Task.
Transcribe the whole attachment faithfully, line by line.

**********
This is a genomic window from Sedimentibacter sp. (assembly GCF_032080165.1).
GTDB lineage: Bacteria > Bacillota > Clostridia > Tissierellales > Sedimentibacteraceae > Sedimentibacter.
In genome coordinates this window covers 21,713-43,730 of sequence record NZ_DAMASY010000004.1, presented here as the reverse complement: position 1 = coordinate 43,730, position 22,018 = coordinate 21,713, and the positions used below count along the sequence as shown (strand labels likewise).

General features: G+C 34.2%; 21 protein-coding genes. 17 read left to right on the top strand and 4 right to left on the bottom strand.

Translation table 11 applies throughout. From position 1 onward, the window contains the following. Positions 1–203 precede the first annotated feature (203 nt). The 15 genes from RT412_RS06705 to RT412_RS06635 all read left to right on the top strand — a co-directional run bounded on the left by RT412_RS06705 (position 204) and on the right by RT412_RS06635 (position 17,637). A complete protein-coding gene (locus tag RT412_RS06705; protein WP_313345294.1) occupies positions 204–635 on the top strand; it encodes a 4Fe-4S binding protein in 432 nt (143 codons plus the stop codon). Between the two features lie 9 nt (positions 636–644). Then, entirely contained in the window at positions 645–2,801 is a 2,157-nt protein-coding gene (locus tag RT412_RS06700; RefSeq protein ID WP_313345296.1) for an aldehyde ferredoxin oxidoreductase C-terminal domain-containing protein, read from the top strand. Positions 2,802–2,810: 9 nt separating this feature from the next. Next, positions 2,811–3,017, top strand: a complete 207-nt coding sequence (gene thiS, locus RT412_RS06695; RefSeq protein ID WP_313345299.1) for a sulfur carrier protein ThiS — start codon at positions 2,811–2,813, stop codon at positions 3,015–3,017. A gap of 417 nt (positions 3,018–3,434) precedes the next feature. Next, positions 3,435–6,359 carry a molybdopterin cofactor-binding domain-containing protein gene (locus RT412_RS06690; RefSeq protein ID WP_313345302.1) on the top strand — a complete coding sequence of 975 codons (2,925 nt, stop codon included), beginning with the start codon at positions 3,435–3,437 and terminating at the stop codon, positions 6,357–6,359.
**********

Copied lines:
This is a genomic window from Sedimentibacter sp. (assembly GCF_032080165.1).
GTDB lineage: Bacteria > Bacillota > Clostridia > Tissierellales > Sedimentibacteraceae > Sedimentibacter.
In genome coordinates this window covers 21,713-43,730 of sequence record NZ_DAMASY010000004.1, presented here as the reverse complement: position 1 = coordinate 43,730, position 22,018 = coordinate 21,713, and the positions used below count along the sequence as shown (strand labels likewise).

General features: G+C 34.2%; 21 protein-coding genes. 17 read left to right on the top strand and 4 right to left on the bottom strand.

Translation table 11 applies throughout. From position 1 onward, the window contains the following. Positions 1–203 precede the first annotated feature (203 nt). The 15 genes from RT412_RS06705 to RT412_RS06635 all read left to right on the top strand — a co-directional run bounded on the left by RT412_RS06705 (position 204) and on the right by RT412_RS06635 (position 17,637). A complete protein-coding gene (locus tag RT412_RS06705; protein WP_313345294.1) occupies positions 204–635 on the top strand; it encodes a 4Fe-4S binding protein in 432 nt (143 codons plus the stop codon). Between the two features lie 9 nt (positions 636–644). Then, entirely contained in the window at positions 645–2,801 is a 2,157-nt protein-coding gene (locus tag RT412_RS06700; RefSeq protein ID WP_313345296.1) for an aldehyde ferredoxin oxidoreductase C-terminal domain-containing protein, read from the top strand. Positions 2,802–2,810: 9 nt separating this feature from the next. Next, positions 2,811–3,017, top strand: a complete 207-nt coding sequence (gene thiS, locus RT412_RS06695; RefSeq protein ID WP_313345299.1) for a sulfur carrier protein ThiS — start codon at positions 2,811–2,813, stop codon at positions 3,015–3,017. A gap of 417 nt (positions 3,018–3,434) precedes the next feature. Next, positions 3,435–6,359 carry a molybdopterin cofactor-binding domain-containing protein gene (locus RT412_RS06690; RefSeq protein ID WP_313345302.1) on the top strand — a complete coding sequence of 975 codons (2,925 nt, stop codon included), beginning with the start codon at positions 3,435–3,437 and terminating at the stop codon, positions 6,357–6,359.